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Has Multiculturalism in Canada Lost Its Way?

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Now that multiculturalism has become a popular concept, it is time for us to add more meat to the bone and expand on what it means to Canada to be a multicultural society.

While most Canadians highlight our multicultural character as a virtue, it continues to mean different things to different people.

Multiculturalism is the recognition that while Canadians share equal rights and responsibilities, they come with diverse cultural backgrounds where each is entitled to practice their faith freely and take pride in their heritage.

To some, multiculturalism is the fact that we have an abundance of tasty restaurants. Others may think multiculturalism is about celebrating independence days of other countries. And some want government policies to fund the creation of religious institutions.

Multicultural critics think of multiculturalism as an enabler to ghettoize our communities where Canadians are discouraged from integrating with "mainstream" society. Other critics even see it as a threat to "Canadian Identity."

Such discussions are necessary within any confident society. The idea of building a harmonious nation with various cultures, faiths and races is tricky and requires a lot of delicate effort.

However, during these conversations, we shouldn't lose sight of multiculturalism's foundation and its most powerful element: Humanity.

The core value of multiculturalism is that all humans share similar aspirations, fears and needs. All humans deserve equal rights and protections from their government regardless of their background. We may choose to express our faith, celebration and mourning in different ways but we are still the same.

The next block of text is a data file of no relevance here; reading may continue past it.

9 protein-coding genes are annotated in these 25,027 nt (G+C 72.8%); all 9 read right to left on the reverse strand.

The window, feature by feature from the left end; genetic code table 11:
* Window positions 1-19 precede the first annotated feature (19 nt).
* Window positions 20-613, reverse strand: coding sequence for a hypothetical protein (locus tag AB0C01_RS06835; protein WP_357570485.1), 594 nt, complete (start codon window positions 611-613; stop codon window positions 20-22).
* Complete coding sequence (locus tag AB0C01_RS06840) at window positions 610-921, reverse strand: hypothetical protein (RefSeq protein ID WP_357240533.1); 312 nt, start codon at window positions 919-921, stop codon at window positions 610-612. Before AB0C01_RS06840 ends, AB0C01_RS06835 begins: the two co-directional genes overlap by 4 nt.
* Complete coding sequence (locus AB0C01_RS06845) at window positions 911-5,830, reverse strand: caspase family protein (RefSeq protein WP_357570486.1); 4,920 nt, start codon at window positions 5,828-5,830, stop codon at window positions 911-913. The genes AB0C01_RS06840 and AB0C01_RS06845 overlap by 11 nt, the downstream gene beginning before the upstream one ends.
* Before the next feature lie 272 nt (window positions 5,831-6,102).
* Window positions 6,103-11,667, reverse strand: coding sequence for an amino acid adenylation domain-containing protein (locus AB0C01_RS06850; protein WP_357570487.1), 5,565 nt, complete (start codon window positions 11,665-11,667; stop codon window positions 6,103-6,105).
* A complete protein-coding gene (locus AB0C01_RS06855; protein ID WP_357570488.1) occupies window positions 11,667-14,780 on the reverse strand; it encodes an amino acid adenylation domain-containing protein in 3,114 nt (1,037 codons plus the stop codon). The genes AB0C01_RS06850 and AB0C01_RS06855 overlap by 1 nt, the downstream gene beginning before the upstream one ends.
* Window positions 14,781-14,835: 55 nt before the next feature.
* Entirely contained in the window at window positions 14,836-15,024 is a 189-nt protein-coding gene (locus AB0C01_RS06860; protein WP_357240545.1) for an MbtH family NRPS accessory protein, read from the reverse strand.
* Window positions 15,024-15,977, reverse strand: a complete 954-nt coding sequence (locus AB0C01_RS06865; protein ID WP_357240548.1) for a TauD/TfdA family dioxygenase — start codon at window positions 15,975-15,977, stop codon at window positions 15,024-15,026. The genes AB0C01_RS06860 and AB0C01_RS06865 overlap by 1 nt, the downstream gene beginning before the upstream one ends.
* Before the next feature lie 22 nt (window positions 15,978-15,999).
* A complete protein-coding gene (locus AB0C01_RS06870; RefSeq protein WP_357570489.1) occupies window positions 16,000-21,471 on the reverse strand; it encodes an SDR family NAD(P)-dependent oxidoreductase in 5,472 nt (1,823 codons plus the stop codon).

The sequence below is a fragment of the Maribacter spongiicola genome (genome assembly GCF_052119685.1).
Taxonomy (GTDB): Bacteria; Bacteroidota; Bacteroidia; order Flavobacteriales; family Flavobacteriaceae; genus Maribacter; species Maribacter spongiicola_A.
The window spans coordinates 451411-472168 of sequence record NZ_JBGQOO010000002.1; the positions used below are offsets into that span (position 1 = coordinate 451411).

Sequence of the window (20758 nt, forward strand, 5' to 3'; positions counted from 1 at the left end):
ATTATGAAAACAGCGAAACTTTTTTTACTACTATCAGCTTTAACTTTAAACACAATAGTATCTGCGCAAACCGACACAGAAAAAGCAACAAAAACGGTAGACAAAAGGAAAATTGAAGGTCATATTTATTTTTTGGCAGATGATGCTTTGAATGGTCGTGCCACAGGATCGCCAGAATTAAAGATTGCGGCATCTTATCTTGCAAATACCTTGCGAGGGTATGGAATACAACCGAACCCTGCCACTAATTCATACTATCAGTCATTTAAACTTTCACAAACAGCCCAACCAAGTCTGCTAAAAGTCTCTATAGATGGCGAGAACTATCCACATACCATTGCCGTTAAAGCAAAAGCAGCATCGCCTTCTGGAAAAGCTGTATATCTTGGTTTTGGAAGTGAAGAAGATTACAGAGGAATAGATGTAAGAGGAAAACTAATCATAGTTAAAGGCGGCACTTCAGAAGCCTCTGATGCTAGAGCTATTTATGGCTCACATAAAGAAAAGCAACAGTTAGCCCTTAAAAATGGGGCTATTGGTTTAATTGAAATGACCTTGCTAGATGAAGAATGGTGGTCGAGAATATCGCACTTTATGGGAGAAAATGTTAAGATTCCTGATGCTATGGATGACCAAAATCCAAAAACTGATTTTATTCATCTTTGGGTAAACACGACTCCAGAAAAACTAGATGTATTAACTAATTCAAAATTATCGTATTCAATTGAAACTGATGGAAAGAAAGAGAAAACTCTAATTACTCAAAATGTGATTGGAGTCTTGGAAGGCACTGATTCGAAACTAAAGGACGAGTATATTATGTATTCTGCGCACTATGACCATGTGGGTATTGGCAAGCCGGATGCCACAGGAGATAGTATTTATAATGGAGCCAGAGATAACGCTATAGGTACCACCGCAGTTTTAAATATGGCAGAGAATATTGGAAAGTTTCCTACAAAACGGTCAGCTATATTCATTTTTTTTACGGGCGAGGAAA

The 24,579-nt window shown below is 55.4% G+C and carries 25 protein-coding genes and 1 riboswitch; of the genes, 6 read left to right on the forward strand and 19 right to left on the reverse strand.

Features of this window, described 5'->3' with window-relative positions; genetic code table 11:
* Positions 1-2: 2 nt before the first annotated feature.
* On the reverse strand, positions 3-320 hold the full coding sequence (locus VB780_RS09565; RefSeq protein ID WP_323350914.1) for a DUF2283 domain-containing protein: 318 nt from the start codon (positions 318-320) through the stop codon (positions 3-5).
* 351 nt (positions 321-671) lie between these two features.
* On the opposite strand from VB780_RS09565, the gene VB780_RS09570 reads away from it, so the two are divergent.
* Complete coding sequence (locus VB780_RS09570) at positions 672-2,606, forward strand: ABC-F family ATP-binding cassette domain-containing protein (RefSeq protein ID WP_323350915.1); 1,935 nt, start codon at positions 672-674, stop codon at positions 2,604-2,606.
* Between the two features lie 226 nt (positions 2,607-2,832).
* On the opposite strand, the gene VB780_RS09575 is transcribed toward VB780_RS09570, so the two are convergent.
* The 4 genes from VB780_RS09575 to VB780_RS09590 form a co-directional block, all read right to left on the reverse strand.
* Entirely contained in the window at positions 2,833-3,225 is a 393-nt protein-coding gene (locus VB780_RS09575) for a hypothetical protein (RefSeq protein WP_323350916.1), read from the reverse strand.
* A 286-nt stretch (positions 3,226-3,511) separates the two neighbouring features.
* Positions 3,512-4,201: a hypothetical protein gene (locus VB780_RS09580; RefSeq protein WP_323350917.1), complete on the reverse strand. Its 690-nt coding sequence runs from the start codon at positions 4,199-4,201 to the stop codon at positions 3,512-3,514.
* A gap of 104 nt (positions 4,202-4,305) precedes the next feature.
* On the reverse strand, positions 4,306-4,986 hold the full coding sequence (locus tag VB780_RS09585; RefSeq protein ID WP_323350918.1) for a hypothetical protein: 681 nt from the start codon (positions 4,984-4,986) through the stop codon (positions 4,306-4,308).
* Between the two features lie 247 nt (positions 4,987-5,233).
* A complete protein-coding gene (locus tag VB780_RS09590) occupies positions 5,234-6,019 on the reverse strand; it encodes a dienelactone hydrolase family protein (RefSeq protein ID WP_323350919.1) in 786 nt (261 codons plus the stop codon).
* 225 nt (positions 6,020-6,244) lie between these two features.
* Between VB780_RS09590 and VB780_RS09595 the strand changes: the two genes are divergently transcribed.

In essence, multiculturalism is not about dwelling on our differences. It is about emphasizing our commonality.

Unfortunately that principle gets lost when multiculturalism gets viewed as a foreign phenomenon designed to "tolerate" immigrants. If we are sincere about multiculturalism then we need to accept that Canadian identity is not static and that it will constantly evolve thanks to its various cultures.

It means we make reasonable adjustments to accommodate each other. Indeed, when applied fairly, it will dismantle real and perceived excuses for isolation.

Government multicultural policies should focus on building common spaces that promote cultural understanding and foster respect.

Policies that nurture interaction between the various communities will reduce suspicion and finger-pointing.

One of the other benefits of multiculturalism is that it acts as a filter. Practices that don't afford respect to other Canadians including women, LGBTs, other faiths and cultures cannot be condoned by multiculturalism.

Multiculturalism can offer tools to enhance our laws. If we believe that multiculturalism enriches our society then we need to be open to incorporating other points of views. However, we must not violate the spirit of multiculturalism when accommodating each other.

As we grapple with the next phase of multiculturalism we need policies that go beyond songs and dances.

We need policies that stop treating multiculturalism as a subsidiary to immigration (for example, I attended a multicultural festival where the mayor of one of the largest Canadian cities told the Canadian audience that their culture is more colourful than "Canadian culture"). Instead we should embrace it as an organic and local reality of Canadian identity.

Multiculturalism, when practiced beyond lip-service, will develop an identity that represents the best of all worlds. It is a purifying blender that benefits from its various positive ingredients.

Nations that are built on common ethnicity or faith may appear more cohesive on the outside, but they remain stagnant and their minorities will never be accepted as equals.

Multiculturalism can be messy and difficult but Canada is becoming wiser, more confident and more prosperous because of it.

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